creating a capsule wardrobe

Posted on Location: , 3 min read

When most people update their wardrobe for spring, it usually means making new purchases. For me, refreshing my wardrobe means ruthlessly decimating what I already have. I feel so good getting rid of stuff – like a butterfly newly emerged from its chrysalis, ready to spread its wings and fly, unencumbered by excess weight. Probably Kim Kardashian felt the same way after lasering her hairline. Anyway, sometimes all it takes to give an old outfit a fresh look is a little tailoring.

People aren’t static, so your wardrobe should change and grow as you do. Like, for the past five years, I did not live a real life, and my wardrobe reflected that, consisting primarily of runway pieces completely inappropriate for walking, eating food, or being around humanity in general. I also had no idea who I was, so my clothes were only an expression of who others wanted me to be. Now, my clothing still connotes both the regrettable choices I’ve made and my propensity for attention seeking behavior, but it’s also well suited for my life right now. I also like to think recent forays into technological fabrics such as tencel symbolize the bright hope I have for the future.

Point is, no wardrobe “plan” should be so rigid it doesn’t allow for modifications, however sentimental or impulsive they may be. That being said, I have a few rules established for myself. I only wear full length coats, because I’m not an animal. Only seamed stockings, patent leather heels, and always matching lingerie. I’m over cardigans or layers of any kind, for that matter. A coat looks better over standalone pieces anyway. As far as keeping things minimal, I don’t consciously try to limit the number of items in my wardrobe. I have six pairs of shoes, but I wear all of them, so I’m not going to try and pare my collection down to some arbitrary amount. My best advice is to approach clothes shopping the way you approach relationships. For instance, you might find a really cute dress, but if it needs a special bra or major tailoring or a cami underneath to make it wearable, forget it, because that’s the sartorial equivalent of a project, and you will never change him. If you’re tempted to just settle instead of waiting for something better, don’t. Don’t lower your standards and get stuck with some sus option, because clothing is a gateway to other poor decision making habits, such as dating a guy who likes his own Instagram photos.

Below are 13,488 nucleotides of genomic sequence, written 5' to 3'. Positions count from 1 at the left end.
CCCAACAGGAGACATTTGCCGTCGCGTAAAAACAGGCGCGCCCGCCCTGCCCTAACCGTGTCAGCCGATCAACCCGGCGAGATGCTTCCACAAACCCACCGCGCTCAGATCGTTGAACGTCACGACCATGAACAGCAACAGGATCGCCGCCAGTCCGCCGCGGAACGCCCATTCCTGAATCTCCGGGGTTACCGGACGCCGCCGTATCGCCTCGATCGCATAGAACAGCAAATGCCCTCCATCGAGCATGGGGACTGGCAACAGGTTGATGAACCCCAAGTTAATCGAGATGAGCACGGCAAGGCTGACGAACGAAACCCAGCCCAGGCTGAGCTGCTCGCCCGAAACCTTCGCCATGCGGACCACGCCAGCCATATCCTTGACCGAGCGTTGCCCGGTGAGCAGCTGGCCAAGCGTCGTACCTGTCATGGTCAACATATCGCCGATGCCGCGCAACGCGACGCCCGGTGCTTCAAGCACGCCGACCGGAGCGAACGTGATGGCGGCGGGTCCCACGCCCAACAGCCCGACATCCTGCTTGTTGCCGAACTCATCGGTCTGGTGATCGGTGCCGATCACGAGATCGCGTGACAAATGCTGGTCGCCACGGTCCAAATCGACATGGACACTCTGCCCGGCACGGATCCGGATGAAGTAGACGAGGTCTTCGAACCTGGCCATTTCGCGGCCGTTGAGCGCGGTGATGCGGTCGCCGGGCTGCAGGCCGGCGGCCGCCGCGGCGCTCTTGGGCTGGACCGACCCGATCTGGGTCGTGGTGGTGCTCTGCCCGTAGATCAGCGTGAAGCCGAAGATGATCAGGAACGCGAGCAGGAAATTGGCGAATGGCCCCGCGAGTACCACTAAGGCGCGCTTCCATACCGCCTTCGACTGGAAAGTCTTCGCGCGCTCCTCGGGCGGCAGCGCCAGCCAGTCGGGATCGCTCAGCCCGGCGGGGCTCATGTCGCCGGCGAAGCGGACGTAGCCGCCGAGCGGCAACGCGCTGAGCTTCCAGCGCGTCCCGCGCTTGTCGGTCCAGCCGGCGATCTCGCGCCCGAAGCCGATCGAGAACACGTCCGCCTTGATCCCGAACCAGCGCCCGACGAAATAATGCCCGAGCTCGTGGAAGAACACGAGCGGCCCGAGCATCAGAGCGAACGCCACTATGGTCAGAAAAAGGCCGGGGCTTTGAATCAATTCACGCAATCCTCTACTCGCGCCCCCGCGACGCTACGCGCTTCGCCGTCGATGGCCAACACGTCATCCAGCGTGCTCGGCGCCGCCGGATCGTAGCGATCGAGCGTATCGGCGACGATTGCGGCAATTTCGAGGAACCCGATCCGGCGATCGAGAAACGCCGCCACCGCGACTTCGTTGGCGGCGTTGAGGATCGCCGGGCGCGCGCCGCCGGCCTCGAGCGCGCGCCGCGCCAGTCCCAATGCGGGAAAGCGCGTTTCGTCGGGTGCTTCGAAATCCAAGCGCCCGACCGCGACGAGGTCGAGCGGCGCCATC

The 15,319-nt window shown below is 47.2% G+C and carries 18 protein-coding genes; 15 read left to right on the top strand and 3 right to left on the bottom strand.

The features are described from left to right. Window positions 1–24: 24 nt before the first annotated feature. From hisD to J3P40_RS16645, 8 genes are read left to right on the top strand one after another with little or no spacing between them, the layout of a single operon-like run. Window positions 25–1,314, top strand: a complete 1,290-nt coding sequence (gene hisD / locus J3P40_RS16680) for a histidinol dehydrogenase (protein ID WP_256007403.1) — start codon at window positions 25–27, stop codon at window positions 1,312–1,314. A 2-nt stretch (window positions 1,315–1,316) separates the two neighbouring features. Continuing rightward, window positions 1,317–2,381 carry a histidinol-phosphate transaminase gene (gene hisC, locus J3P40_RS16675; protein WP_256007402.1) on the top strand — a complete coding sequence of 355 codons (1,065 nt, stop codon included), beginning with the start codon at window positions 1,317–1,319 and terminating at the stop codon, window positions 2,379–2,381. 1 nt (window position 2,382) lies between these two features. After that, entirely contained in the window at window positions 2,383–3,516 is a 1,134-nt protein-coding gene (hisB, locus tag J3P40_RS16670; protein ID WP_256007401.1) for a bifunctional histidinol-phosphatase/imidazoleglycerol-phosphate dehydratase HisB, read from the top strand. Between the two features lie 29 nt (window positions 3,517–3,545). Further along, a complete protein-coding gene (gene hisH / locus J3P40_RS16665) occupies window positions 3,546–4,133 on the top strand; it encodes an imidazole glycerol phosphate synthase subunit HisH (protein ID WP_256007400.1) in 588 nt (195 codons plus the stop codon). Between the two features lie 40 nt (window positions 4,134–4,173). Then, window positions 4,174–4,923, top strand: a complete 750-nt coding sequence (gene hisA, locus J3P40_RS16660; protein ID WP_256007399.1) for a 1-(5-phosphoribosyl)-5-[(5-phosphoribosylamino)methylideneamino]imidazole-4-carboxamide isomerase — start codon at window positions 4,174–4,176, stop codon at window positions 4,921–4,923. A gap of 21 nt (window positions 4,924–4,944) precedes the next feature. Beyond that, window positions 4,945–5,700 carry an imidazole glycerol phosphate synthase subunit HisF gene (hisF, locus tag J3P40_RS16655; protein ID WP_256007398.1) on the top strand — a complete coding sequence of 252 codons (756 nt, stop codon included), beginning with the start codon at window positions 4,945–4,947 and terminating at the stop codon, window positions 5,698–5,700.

“My best advice is to approach clothes shopping the way you approach relationships. For instance, you might find a really cute dress, but if it needs a special bra or major tailoring or a cami underneath to make it wearable, forget it, because that’s the sartorial equivalent of a project, and you will never change him.”


Don’t look for labels. Learn to spot good finishing and fabrics. Visit a fabric store, touch everything, read up on warp and weft, train your eye to recognize overcast edges and handstitching.

With age, I’ve come to dread shopping. I have no patience for sifting through thrift store racks and only buy things I find quickly and fall in love with on the spot. I don’t look at everything, either- only the colors I like, that are already in my wardrobe or match what I already have (and if a place is not sorted by color, forget it. I can’t handle it). Everybody asks for tips on thrifting designer stuff. I always say the same thing: Don’t look for labels. Learn to spot good finishing and fabrics. Visit a fabric store, touch everything, read up on warp and weft, train your eye to recognize overcast edges and handstitching. Designer doesn’t always mean quality, but looking for quality materials increases the likelihood of finding branded items. For example, I was in Beacon’s Closet for five minutes and a cursory glance yielded a Balenciaga dress, Valentino shirt, Sergio Rossi and Ferragamo heels, Agent Provocateur lingerie and a white cashmere vintage coat. Some people are gifted musically, artistically, or kinesthetically. My gift is I can smell Prada.

My wardrobe consists of 36 pieces, mostly secondhand with ethical, fully compostable items breaking up thrift store finds. I have two uniforms I don’t deviate from, and I never tire of them- either a fitted top and jeans, or a fitted dress. Everything fits in a carryon, and I still travel more than a week at a time out of just a Longchamp bag. At home, I do laundry once a week, and when traveling,  I hand wash items as needed with Castile soap. Nothing needs to be ironed, everything dries overnight, and most all my clothing is odor absorbing and temperature regulating anyway, so it doesn’t need to be washed often. I freeze dry my things in cold climates, and air clothes in the sun whenever I can, too. Having a small, deliberate wardrobe makes maintenance easier, and I never get bored. It’s like love- when you find the right pieces, you stop looking, because you’re happy. Unless you’re poly.

All photos provided by Ariana Schwarz

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creating a capsule wardrobe